Next to tackle the sink hardware. Clean the faucet, remove calcium build up and run drain cleaner to preventatively tackle any clogs hidden just under the surface.
If your home came with an oven and dishwasher, use the self-clean settings they have and clean them yourself after. Starting with a fresh, clean slate will ensure your kitchen stays in good shape with just a little ongoing maintenance.
Test and Clean Your Hardware
Check that all cabinet doorknobs and drawer pulls are properly attached. Make sure that all your drawer tracks align and slide in and out well. Ensure that all hinges are tight and squared.
Check your countertop and backsplash for any cracks or holes that could be the perfect escape route for any ants or roaches that may try to find a way into your home in the future. Seal up any gaps you find with caulking or grout. Then, treat the whole kitchen with preventative pest control. You can find industrial-grade solutions online that are very affordable and will last you through the lifetime of your house. Once you treat the kitchen space, you’ll want to let it stand for at least a few hours before you wipe down the counters again and start putting away your belongings.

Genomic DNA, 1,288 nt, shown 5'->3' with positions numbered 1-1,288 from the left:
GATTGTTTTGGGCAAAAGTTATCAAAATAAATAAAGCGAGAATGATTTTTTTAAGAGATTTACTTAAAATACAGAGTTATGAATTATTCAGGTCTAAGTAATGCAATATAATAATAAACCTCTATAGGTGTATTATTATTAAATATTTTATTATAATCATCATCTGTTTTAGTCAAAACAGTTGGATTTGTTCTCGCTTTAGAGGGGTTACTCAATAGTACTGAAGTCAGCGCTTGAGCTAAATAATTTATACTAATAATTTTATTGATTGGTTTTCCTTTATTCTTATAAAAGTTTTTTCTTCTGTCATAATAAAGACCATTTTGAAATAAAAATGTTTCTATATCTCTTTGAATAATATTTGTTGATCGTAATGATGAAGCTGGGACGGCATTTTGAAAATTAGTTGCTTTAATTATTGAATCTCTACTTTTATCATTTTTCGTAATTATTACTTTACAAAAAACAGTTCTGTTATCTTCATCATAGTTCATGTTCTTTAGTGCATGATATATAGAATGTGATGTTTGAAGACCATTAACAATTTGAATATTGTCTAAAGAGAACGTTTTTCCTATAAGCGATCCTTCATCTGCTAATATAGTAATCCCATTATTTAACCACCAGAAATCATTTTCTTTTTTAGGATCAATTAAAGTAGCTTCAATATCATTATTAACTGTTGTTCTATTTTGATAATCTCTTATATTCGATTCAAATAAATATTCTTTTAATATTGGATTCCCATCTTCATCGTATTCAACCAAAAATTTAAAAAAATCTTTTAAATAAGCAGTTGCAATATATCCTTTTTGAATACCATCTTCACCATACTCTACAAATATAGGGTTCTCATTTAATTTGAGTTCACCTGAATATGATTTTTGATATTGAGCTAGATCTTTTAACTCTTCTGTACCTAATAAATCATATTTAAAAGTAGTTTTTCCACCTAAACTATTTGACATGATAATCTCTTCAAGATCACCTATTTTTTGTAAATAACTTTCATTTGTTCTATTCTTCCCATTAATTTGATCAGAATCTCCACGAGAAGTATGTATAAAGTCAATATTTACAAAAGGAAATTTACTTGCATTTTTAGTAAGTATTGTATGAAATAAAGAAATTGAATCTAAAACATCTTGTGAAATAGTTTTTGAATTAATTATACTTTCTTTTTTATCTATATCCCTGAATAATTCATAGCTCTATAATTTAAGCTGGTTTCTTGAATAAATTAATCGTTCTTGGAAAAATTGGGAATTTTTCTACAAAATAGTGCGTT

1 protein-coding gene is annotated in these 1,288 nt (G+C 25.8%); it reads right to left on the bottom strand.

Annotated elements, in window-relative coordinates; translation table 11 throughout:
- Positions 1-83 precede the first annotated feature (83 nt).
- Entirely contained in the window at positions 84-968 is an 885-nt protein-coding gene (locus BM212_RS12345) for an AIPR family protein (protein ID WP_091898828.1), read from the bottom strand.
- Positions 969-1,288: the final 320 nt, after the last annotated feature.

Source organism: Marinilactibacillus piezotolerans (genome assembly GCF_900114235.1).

Preparing your kitchen for daily use and entertaining is important and is not an area you want to neglect during your move in. With these steps you’ll be ready to get things organized just the way you like and get to entertaining.